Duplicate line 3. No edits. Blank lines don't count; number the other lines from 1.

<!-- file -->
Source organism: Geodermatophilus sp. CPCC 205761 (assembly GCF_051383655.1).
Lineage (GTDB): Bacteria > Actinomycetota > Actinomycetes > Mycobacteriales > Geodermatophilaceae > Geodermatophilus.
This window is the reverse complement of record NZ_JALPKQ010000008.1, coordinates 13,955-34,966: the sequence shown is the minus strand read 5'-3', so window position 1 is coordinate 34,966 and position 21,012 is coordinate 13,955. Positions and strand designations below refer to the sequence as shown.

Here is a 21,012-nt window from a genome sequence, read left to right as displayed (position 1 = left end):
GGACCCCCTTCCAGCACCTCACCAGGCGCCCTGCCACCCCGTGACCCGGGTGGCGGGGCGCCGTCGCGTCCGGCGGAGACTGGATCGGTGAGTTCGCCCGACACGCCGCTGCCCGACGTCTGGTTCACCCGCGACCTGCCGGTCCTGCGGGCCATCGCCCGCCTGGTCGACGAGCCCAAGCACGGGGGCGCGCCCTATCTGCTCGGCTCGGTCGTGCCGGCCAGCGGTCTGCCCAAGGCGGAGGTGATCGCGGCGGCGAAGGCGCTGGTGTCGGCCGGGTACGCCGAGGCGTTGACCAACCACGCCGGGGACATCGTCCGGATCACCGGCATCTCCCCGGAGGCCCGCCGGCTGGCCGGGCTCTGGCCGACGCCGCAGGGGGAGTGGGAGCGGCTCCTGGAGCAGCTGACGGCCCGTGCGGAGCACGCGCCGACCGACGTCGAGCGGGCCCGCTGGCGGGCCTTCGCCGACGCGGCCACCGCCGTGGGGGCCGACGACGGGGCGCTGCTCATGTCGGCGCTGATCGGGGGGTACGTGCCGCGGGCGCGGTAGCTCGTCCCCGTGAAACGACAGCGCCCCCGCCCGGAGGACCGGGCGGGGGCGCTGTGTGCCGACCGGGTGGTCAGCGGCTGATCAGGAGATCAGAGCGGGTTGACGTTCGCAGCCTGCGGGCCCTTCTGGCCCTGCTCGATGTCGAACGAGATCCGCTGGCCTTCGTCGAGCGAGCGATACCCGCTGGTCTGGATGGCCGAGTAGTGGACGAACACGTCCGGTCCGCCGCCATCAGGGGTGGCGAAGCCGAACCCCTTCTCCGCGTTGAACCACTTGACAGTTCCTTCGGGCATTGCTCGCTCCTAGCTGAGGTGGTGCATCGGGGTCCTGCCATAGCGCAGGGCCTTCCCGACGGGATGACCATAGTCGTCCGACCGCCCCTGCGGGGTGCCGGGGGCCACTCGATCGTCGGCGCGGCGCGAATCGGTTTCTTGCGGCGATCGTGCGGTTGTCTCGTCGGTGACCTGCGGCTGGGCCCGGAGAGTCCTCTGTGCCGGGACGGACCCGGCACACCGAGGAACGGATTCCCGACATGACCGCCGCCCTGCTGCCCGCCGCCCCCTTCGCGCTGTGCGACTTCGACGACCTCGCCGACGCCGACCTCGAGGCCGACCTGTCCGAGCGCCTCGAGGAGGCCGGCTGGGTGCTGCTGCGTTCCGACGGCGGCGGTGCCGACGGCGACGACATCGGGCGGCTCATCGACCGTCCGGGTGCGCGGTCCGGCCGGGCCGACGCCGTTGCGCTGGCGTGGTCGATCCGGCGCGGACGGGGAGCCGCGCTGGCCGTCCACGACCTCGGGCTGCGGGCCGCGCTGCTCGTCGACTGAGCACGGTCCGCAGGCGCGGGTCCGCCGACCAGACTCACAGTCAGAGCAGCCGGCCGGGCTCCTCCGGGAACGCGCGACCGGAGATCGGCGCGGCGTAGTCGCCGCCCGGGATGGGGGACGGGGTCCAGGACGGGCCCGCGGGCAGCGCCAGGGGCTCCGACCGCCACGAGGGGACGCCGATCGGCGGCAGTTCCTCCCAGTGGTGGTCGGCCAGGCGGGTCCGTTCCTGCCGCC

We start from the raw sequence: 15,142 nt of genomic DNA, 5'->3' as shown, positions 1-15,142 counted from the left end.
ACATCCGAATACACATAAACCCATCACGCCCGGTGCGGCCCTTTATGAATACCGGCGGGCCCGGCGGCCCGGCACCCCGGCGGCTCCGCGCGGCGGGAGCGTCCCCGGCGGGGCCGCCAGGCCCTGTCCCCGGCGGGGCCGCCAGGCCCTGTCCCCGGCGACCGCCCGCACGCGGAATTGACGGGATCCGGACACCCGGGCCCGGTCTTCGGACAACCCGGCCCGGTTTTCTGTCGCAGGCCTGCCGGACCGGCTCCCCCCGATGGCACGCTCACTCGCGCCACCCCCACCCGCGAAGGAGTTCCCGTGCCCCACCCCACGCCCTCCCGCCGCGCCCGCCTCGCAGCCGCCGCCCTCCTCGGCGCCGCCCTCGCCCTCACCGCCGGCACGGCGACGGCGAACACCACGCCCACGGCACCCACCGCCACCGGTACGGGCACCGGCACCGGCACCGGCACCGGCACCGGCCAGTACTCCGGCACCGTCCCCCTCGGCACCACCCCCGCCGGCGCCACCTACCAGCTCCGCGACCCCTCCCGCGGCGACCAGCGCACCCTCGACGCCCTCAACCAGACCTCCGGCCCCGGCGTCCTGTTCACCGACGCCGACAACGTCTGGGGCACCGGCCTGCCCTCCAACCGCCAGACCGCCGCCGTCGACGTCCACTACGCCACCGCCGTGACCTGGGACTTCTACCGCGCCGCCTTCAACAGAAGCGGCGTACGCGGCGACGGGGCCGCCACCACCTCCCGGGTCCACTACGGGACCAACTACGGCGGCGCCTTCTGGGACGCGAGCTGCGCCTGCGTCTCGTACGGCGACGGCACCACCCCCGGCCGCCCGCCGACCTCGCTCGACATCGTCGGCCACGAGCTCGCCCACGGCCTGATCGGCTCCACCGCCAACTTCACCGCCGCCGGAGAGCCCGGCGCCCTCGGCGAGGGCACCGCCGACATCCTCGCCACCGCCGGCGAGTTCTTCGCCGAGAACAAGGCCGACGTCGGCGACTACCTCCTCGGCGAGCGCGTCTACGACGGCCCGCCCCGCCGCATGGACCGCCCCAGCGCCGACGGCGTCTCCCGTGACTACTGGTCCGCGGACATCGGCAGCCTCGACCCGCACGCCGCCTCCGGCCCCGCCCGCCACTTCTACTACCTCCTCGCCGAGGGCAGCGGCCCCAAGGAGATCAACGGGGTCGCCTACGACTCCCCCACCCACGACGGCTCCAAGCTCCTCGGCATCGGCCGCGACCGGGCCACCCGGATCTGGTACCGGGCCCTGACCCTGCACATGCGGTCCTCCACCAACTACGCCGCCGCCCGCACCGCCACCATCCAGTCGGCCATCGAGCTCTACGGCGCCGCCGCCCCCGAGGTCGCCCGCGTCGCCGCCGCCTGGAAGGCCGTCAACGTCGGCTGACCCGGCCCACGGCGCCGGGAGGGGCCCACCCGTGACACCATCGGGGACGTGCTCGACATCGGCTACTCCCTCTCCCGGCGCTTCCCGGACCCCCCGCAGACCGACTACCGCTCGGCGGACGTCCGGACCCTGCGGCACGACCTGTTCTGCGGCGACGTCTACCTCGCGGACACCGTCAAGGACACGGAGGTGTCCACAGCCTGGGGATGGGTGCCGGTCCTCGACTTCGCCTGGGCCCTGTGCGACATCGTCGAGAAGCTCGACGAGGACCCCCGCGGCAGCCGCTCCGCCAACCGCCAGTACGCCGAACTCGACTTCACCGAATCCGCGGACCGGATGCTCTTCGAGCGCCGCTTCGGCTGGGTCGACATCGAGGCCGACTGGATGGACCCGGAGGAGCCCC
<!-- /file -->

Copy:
This window is the reverse complement of record NZ_JALPKQ010000008.1, coordinates 13,955-34,966: the sequence shown is the minus strand read 5'-3', so window position 1 is coordinate 34,966 and position 21,012 is coordinate 13,955. Positions and strand designations below refer to the sequence as shown.